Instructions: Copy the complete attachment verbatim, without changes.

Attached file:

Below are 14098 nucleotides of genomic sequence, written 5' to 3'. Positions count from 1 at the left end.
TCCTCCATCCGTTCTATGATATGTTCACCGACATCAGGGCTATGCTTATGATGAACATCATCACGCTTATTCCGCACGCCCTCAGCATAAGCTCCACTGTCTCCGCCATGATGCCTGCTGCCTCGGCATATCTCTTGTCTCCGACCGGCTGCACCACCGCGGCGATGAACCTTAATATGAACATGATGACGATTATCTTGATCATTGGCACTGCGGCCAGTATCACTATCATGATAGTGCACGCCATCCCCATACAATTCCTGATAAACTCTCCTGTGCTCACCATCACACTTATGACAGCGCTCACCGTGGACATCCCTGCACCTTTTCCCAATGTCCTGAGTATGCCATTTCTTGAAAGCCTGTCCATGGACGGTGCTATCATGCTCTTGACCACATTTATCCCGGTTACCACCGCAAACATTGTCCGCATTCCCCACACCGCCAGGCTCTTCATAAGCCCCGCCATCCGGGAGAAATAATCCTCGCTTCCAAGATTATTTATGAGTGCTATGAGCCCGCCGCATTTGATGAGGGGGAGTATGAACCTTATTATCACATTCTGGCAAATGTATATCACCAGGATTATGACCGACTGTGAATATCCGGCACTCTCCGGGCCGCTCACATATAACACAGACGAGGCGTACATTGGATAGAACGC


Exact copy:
Below are 14098 nucleotides of genomic sequence, written 5' to 3'. Positions count from 1 at the left end.
TCCTCCATCCGTTCTATGATATGTTCACCGACATCAGGGCTATGCTTATGATGAACATCATCACGCTTATTCCGCACGCCCTCAGCATAAGCTCCACTGTCTCCGCCATGATGCCTGCTGCCTCGGCATATCTCTTGTCTCCGACCGGCTGCACCACCGCGGCGATGAACCTTAATATGAACATGATGACGATTATCTTGATCATTGGCACTGCGGCCAGTATCACTATCATGATAGTGCACGCCATCCCCATACAATTCCTGATAAACTCTCCTGTGCTCACCATCACACTTATGACAGCGCTCACCGTGGACATCCCTGCACCTTTTCCCAATGTCCTGAGTATGCCATTTCTTGAAAGCCTGTCCATGGACGGTGCTATCATGCTCTTGACCACATTTATCCCGGTTACCACCGCAAACATTGTCCGCATTCCCCACACCGCCAGGCTCTTCATAAGCCCCGCCATCCGGGAGAAATAATCCTCGCTTCCAAGATTATTTATGAGTGCTATGAGCCCGCCGCATTTGATGAGGGGGAGTATGAACCTTATTATCACATTCTGGCAAATGTATATCACCAGGATTATGACCGACTGTGAATATCCGGCACTCTCCGGGCCGCTCACATATAACACAGACGAGGCGTACATTGGATAGAACGC